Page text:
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Productivity Review

Public inquiry

The Australian Government has asked the Productivity Commission to undertake a 12 month inquiry into Australia's productivity performance and provide recommendations on reform priorities.

  • Discussion paper 7 Nov 2016
  • Final report Sep 2017

A framework for generating new ideas for microeconomic reform in Australia over the coming years.

Submissions were due by 9 December 2016.

Read the discussion paper

The final report is expected to be handed to the Australian Government in September 2017.

The release of the final report by the Government is the final step in the process.

Under the Productivity Commission Act 1998, the Government is required to table the report in each House of the Parliament within 25 sitting days of receipt.

This inquiry will be the first in a regular series, undertaken at five-yearly intervals, to provide an overarching analysis of where Australia stands in terms of its productivity performance, and to develop and prioritise reform options to improve the wellbeing of Australians by supporting greater productivity growth.

The Commission is also required to:

  • analyse Australia's productivity performance in both the market and non-market sectors, including an assessment of the settings for productive investment in human and physical capital and how they can be improved to lift productivity.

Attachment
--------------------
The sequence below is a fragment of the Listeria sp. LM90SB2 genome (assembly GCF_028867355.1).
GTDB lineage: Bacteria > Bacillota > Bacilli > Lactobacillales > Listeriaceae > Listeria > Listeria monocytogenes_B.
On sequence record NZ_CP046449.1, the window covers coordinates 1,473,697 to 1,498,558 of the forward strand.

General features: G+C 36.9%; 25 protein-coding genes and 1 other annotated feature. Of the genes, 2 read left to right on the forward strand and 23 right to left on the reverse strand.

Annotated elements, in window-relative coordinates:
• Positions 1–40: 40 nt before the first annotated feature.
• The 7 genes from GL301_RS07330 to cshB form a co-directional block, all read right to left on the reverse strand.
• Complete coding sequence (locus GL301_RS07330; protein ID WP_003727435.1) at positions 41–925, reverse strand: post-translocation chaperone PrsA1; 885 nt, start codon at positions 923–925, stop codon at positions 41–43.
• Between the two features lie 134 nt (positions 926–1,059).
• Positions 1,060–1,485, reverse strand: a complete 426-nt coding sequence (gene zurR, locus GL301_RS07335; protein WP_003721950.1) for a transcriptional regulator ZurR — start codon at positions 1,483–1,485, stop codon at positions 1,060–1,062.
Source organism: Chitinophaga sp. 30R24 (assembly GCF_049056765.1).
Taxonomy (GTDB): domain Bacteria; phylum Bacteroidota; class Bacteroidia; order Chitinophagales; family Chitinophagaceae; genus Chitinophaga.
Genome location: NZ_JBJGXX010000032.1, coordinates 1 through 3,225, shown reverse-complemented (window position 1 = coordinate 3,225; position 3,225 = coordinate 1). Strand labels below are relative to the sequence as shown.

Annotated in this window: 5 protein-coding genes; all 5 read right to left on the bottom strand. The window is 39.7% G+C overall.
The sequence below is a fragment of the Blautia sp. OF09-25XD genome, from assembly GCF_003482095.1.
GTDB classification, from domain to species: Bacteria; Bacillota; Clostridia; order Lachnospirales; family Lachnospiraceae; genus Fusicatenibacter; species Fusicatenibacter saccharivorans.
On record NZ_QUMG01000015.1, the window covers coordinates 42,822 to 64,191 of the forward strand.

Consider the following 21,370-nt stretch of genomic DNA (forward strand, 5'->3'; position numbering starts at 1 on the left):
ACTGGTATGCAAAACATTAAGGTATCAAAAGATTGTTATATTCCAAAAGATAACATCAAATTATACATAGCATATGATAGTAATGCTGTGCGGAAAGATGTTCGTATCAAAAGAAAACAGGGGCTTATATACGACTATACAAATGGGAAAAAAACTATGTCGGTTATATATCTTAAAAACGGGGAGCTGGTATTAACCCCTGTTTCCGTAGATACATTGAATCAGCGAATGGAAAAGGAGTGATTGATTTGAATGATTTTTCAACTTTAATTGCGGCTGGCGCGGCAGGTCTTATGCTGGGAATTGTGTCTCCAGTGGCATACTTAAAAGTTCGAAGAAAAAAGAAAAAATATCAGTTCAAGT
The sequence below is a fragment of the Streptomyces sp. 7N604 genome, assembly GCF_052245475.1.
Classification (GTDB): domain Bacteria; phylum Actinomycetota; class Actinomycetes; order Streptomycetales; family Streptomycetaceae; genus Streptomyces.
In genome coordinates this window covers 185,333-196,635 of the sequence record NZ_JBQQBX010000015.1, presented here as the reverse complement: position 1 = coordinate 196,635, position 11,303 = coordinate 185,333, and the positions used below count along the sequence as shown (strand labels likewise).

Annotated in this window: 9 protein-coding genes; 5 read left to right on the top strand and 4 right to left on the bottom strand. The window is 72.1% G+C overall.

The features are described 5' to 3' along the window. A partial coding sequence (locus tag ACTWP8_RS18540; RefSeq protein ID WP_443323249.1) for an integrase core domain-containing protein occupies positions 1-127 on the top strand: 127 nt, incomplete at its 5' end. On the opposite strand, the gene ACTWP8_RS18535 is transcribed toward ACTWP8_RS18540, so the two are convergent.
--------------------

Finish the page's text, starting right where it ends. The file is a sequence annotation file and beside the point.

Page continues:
• examine the factors that may have affected productivity growth, including an assessment of the impact of major policy changes, if relevant.

More detailed information can be found in the terms of reference.


Tracey Horsfall (Administrative matters)
Ph: 02 6240 3261

Damian Mullaly (Other matters)
Ph: 03 9653 2112

Nicholas McMeniman (Other matters)
Ph: 03 9653 2228


Free call: 1800 020 083

Register your interest

Be kept informed about the progress of this work.

Register online

Make a submission

The Commission invites interested people and organisations to make a submission.

Make a submission

Suggest a reform

A survey seeks your ideas on where policy reform can make a difference - no matter how big or small.

Suggest a reform.